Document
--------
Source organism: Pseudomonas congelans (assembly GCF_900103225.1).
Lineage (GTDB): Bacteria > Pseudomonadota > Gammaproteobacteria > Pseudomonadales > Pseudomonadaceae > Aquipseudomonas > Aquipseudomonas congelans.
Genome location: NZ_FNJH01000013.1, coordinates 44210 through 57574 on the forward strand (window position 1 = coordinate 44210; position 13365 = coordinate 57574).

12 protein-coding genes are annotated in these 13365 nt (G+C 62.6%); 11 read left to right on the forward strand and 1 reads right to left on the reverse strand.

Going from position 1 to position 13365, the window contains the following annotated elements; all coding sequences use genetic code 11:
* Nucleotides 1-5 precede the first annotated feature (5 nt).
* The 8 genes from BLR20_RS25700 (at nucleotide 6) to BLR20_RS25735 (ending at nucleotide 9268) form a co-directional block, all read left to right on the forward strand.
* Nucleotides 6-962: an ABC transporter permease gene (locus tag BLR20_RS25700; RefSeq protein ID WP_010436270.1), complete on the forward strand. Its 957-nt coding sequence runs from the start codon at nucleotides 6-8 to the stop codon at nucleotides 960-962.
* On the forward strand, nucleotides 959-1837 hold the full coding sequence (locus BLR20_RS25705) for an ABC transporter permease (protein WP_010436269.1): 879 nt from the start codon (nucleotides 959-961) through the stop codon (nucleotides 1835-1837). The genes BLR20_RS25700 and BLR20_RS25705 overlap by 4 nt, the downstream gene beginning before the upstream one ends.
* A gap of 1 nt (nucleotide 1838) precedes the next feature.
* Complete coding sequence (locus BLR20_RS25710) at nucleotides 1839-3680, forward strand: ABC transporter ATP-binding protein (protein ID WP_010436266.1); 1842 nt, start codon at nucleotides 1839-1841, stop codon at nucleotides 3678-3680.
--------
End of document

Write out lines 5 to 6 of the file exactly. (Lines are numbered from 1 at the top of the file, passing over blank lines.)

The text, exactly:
Going from position 1 to position 13365, the window contains the following annotated elements; all coding sequences use genetic code 11:
* Nucleotides 1-5 precede the first annotated feature (5 nt).